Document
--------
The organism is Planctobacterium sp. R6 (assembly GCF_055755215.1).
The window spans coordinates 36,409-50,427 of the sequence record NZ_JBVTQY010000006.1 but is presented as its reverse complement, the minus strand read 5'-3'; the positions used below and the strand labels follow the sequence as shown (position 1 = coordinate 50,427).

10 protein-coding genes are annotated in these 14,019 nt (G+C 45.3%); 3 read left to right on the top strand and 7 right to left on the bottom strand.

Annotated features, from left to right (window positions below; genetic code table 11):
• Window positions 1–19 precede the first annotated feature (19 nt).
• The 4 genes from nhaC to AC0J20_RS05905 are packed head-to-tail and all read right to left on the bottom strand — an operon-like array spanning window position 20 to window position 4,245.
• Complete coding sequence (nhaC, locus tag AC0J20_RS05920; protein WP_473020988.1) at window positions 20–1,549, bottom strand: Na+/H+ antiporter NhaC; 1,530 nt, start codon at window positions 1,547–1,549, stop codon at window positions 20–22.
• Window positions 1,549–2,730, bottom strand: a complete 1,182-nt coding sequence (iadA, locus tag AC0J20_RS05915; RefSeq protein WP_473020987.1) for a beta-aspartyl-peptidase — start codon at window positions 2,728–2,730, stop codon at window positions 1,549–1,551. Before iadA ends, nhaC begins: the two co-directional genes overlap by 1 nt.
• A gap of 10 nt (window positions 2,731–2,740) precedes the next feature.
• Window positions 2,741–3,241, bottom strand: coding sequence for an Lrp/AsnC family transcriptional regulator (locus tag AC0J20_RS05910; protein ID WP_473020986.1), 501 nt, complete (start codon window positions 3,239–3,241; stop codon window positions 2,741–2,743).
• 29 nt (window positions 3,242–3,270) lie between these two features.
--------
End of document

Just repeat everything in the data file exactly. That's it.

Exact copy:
The organism is Planctobacterium sp. R6 (assembly GCF_055755215.1).
The window spans coordinates 36,409-50,427 of the sequence record NZ_JBVTQY010000006.1 but is presented as its reverse complement, the minus strand read 5'-3'; the positions used below and the strand labels follow the sequence as shown (position 1 = coordinate 50,427).

10 protein-coding genes are annotated in these 14,019 nt (G+C 45.3%); 3 read left to right on the top strand and 7 right to left on the bottom strand.

Annotated features, from left to right (window positions below; genetic code table 11):
• Window positions 1–19 precede the first annotated feature (19 nt).
• The 4 genes from nhaC to AC0J20_RS05905 are packed head-to-tail and all read right to left on the bottom strand — an operon-like array spanning window position 20 to window position 4,245.
• Complete coding sequence (nhaC, locus tag AC0J20_RS05920; protein WP_473020988.1) at window positions 20–1,549, bottom strand: Na+/H+ antiporter NhaC; 1,530 nt, start codon at window positions 1,547–1,549, stop codon at window positions 20–22.
• Window positions 1,549–2,730, bottom strand: a complete 1,182-nt coding sequence (iadA, locus tag AC0J20_RS05915; RefSeq protein WP_473020987.1) for a beta-aspartyl-peptidase — start codon at window positions 2,728–2,730, stop codon at window positions 1,549–1,551. Before iadA ends, nhaC begins: the two co-directional genes overlap by 1 nt.
• A gap of 10 nt (window positions 2,731–2,740) precedes the next feature.
• Window positions 2,741–3,241, bottom strand: coding sequence for an Lrp/AsnC family transcriptional regulator (locus tag AC0J20_RS05910; protein ID WP_473020986.1), 501 nt, complete (start codon window positions 3,239–3,241; stop codon window positions 2,741–2,743).
• 29 nt (window positions 3,242–3,270) lie between these two features.